Regarding point #1 above, the heaviest resource consumers of fossil fuels, in order, are the U.S. military, U.S. citizens, China, and India. Since this essay concerns U.S. Empire, and since the U.S. ranks #1 and #2 in resource consumption, I will focus my comments on the Empire’s consumption.

The U.S. military is the single largest consumer of energy in the world. The Department of Defense per capita energy consumption is 10 times more than per capita energy consumption in China, or 30 times more than that of Africa. Oil accounts for more than three-fourths of DoD’s total energy consumption. The Post Carbon Institute estimates abroad alone, the U.S. military consumes about 150 thousand barrels per day. In 2006, for example, the Air Force consumed 2.6 billion gallons of jet-fuel, which is the same amount of fuel U.S. airplanes consumed during all of WWII (between December 1941 and August 1945) (from The Resilience Group of the Post Carbon Institute, ).

According to the WorldWatch Institute, the United States people, with less than 5 % of the global population, use about a quarter of the world’s fossil fuel resources. Further, the U.S. has more private cars than licensed drivers, and gas-guzzling sport utility vehicles were among the best-selling vehicles as recently as 2007. New houses in the U.S. were 38 % bigger in 2002 than in 1975, despite having fewer people per household on average (from “The State of Consumption Today,” ).

But the U.S. is not alone in the growth of resource consumption. China and India claim more than 20% of the global total—with a combined consumer class of 362 million, more than in all of Western Europe. (Note, though, that the average Chinese or Indian consumes substantially less than the average European.) Compare this, in the context of this essay, to Obama’s military campaign against China in the South China Sea and in and around the Philippines and Southeast Asia in general (from “The State of Consumption Today,” ).

Regarding point #2, above, the circle of desired resource control, if it is not self-evident, then read about the Project for the New American Century (PNAC), and also examine the reasons for the U.S. invasions of Afghanistan, Iraq, Libya, etc., and/or see the excellent article (and book) by F. William Engdahl, “Seeds of Destruction: The Diabolical World of Genetic Manipulation” (Global Research, July 20).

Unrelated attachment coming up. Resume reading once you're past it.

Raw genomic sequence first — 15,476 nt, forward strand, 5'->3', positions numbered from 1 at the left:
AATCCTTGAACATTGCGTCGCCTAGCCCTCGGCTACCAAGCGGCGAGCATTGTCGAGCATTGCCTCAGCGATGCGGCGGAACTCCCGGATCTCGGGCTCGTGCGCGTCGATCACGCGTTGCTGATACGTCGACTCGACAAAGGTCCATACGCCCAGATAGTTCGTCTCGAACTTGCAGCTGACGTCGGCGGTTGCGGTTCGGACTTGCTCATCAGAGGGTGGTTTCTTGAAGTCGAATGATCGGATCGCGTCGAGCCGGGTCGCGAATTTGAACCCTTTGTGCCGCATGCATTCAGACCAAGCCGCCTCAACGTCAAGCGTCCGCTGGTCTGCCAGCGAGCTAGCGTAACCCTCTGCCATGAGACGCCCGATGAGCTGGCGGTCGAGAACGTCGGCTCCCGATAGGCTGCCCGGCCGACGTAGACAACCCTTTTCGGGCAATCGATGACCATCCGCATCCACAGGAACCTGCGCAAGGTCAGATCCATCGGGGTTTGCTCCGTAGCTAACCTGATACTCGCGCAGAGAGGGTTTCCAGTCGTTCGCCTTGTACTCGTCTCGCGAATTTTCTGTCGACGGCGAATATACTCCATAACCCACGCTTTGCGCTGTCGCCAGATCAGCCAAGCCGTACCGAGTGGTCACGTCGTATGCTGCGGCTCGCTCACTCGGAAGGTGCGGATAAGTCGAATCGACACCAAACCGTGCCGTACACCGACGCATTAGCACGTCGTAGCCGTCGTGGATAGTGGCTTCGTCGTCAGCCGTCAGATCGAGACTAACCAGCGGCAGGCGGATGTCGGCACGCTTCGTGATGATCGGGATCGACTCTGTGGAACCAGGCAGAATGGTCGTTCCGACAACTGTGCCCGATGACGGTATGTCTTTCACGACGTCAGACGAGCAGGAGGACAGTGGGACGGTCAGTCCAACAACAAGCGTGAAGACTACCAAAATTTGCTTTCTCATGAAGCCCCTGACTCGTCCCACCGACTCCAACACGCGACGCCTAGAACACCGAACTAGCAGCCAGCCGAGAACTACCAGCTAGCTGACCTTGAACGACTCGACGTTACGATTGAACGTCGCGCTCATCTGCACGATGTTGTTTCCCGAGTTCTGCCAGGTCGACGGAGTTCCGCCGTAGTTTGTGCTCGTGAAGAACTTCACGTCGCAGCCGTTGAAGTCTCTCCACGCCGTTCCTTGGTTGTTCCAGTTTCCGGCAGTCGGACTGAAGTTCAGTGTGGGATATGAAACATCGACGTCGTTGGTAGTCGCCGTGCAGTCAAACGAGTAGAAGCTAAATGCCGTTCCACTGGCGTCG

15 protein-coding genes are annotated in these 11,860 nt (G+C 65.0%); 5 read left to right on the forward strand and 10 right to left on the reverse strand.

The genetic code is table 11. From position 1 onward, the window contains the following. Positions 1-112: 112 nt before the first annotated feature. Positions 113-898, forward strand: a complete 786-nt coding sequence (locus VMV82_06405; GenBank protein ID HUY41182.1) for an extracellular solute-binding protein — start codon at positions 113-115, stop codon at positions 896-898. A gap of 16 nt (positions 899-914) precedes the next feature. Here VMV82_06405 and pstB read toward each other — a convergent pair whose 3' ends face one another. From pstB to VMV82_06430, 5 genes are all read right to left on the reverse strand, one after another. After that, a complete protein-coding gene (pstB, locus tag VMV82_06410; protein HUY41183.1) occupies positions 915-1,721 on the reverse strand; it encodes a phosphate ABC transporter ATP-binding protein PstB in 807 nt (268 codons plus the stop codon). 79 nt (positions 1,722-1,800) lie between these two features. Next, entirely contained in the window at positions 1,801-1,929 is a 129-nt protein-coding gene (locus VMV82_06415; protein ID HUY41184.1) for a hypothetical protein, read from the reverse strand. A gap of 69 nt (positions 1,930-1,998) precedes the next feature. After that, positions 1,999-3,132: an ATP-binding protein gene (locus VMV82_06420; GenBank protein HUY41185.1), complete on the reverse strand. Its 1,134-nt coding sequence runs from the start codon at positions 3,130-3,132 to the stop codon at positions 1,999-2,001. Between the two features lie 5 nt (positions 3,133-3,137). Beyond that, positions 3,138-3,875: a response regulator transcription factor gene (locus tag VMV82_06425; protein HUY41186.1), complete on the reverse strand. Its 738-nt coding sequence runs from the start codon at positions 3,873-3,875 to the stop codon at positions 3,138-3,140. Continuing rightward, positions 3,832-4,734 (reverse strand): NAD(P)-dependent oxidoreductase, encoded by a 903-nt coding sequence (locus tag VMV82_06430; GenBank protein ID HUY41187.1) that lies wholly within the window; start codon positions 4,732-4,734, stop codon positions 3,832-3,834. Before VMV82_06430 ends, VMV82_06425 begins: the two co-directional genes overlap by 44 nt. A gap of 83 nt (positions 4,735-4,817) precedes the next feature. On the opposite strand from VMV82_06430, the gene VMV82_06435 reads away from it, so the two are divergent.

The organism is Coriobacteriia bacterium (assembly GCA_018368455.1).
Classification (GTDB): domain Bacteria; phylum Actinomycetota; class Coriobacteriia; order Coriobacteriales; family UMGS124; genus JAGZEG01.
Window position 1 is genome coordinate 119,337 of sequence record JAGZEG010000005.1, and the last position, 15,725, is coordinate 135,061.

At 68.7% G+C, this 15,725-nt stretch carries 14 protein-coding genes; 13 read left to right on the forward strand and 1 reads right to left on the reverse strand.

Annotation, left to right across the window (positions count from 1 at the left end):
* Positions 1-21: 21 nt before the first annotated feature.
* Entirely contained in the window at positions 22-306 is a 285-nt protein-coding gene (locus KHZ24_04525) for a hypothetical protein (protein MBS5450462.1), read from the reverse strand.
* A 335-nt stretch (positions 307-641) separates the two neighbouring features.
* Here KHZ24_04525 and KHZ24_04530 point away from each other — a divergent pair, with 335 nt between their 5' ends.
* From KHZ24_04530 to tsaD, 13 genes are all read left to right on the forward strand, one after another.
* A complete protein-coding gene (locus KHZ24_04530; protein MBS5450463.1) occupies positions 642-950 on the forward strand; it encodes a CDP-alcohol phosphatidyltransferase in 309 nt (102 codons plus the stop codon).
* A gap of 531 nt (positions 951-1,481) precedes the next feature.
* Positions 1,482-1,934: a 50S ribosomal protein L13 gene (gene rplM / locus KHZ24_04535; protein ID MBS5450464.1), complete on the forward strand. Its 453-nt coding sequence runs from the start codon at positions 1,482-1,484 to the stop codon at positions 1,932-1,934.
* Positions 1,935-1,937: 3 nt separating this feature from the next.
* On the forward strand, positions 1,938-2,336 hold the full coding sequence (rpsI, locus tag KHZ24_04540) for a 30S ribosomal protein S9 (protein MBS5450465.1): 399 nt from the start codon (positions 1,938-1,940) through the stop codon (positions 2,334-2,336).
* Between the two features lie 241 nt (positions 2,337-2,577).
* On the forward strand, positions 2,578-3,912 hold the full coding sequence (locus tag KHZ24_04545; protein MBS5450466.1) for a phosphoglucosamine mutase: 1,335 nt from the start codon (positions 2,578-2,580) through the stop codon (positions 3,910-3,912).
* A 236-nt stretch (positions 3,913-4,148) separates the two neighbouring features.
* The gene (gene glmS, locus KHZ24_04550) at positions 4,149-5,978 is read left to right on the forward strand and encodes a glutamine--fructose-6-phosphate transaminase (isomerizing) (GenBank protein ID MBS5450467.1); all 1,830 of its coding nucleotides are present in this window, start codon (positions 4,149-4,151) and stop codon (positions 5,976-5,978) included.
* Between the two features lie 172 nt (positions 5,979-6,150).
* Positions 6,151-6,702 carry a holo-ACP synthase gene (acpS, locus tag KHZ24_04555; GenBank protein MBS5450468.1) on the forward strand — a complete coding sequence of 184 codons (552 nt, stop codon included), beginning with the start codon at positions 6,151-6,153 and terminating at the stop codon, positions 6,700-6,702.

If point #3, technologically-driven consumption, is not self-evident, take a quick glance around the room in which you are reading this is insufficient to establish this, and while jumping into your car and while driving.

For point #4, the global dimension of resource control, one needs only to understand the preferred method that U.S. Empire acolytes use to justify their actions abroad: the “state of emergency” that has continued unabated since 9/11, due to the “ongoing threat” of “terrorism” (see Jeremy Scahill, Dirty Wars: The World is a Battlefield, for the latest detailed instances of this process. Scahill does not thematize the instances of drone strikes on “terrorists”, but only analyzes them individually. However, one may quite easily connect them under the theme of “the ongoing threat of terrorism”). The domestic equivalent to his “war” has been well underway since 9-11. For evidence as to how much it has progressed at home, here are just two stories from this week alone: Chicago played “host” to U.S. military exercises, designed to ensure the U.S. military’s ability to operate in urban locales; and Obama’s escalating war on the First Amendment, specifically Obama’s victory in forcing James Risen, the New York Times reporter, to reveal his sources. For detail on the domestic front, see also Trevor Aaronson, Terror Factory, regarding FBI domestic use of the “ongoing threat of terrorism” to deny basic civil rights to citizens.